A Senior Specialist and Endocrinologist at the Greater Accra Regional Hospital (Ridge) has raised concern over the alarming rate children are getting infected with diabetes.

According to Dr Henrietta Fiscian, about 1,200 children are currently living with the disease.

Speaking at a training session for journalists on diabetes reporting organised by Novo Nordisk, a leading global healthcare company that provides diabetes care medications and devices, she indicated that this is largely a result of bad eating habits and a lack of exercise.

“We’re seeing a lot of younger people too. We are seeing cases involving people within the ages 30, 40, etc. Younger people are getting it because they don’t exercise; they’re eating too much-saturated fat, fine sugars, and a lot of sugary drinks,” she said.

She also noted that about 280,000 adults live with the disease due to poor dieting, inactivity, and the intake of alcohol, among other factors.

She explained that diabetes is a chronic disease that occurs when the pancreas can no longer make insulin or when the body cannot make good use of the insulin it produces.

“Simply put, diabetes is when a person’s sugar level is high, and the body is unable to handle it, and it occurs in two types: one and two.

“Type I diabetes can develop at any age but occurs most frequently in children and adolescents. This occurs when the body produces very little, or no insulin and people who develop the condition need daily insulin injections to maintain blood glucose levels under control,” she said.

“Type II diabetes is more common in adults and accounts for about 90 per cent of all diabetes cases,” added.

Dr Fiscian said most people who developed type two diabetes usually do not show any symptoms at the early stages, “they are fine and live normal until maybe after five years.”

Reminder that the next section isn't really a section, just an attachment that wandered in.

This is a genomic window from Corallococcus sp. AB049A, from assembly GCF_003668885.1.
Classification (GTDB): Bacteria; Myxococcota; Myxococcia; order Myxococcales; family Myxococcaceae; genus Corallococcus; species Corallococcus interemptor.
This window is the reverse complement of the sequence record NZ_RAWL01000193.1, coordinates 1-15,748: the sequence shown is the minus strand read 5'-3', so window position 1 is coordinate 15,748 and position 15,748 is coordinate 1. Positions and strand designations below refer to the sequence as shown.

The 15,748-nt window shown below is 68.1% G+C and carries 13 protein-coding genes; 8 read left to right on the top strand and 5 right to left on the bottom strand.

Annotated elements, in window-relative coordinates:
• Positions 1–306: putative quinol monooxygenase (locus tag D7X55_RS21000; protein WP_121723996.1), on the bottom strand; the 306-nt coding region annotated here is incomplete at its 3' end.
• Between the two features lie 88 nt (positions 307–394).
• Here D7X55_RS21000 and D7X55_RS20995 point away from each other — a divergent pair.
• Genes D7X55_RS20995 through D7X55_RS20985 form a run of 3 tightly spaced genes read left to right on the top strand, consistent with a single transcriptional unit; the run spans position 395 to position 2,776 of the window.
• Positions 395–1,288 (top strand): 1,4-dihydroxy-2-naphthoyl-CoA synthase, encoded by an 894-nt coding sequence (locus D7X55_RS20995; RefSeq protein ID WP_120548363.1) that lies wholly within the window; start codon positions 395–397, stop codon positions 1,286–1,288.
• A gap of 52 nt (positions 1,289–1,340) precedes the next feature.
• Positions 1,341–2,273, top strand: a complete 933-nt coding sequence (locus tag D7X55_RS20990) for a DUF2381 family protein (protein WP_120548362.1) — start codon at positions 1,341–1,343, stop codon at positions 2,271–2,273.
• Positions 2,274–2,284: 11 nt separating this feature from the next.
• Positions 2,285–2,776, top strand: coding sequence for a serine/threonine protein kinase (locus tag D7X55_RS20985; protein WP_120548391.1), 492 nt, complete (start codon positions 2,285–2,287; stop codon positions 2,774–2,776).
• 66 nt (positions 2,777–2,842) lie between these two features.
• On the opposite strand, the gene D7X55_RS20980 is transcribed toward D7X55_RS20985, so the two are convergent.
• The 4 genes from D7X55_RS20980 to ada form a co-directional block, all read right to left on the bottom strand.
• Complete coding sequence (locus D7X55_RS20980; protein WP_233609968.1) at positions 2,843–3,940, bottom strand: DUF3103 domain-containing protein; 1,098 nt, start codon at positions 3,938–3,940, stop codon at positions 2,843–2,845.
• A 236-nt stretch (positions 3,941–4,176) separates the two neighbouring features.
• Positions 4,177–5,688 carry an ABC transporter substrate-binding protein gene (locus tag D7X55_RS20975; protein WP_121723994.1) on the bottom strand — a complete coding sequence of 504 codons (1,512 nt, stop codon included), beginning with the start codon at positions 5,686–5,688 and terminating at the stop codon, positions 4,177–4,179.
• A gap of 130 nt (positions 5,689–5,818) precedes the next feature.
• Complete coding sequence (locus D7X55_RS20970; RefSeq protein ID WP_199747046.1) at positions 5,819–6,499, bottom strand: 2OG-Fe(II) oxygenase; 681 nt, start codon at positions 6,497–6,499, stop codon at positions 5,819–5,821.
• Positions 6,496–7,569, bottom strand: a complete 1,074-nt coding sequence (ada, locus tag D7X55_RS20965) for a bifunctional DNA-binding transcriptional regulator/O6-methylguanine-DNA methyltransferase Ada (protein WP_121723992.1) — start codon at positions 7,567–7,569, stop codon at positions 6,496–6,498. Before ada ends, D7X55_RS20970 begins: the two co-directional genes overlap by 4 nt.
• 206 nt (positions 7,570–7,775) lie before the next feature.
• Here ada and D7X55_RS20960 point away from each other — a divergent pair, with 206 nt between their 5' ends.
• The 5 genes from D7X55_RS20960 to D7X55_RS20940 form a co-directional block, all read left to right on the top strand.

Type II diabetes, she said, is commonly diagnosed in adults and is generally characterised by insulin resistance, where the body does not fully respond to insulin.

But because insulin cannot work properly, blood glucose levels keep rising, releasing more insulin, which eventually exhausts the pancreas, resulting in the body producing less insulin, causing even higher blood sugar levels.

Dr Fiscian said although diabetes was mainly a lifestyle disease, it was sometimes genetic and age-related.

“Presently, younger people are developing diabetes because they do not exercise; they are eating too much-saturated fats, which is not too good for their health,” she said.

She encouraged the public to eat regularly, saying “at least three times in a day, have breakfast, lunch, and supper on time to provide enough energy for the body if you don’t eat, there is no energy, and you always feel hungry.

Dr Fiscian also advised the public to reduce the intake of white rice and take in more vegetables to reduce the risk of contracting the disease.

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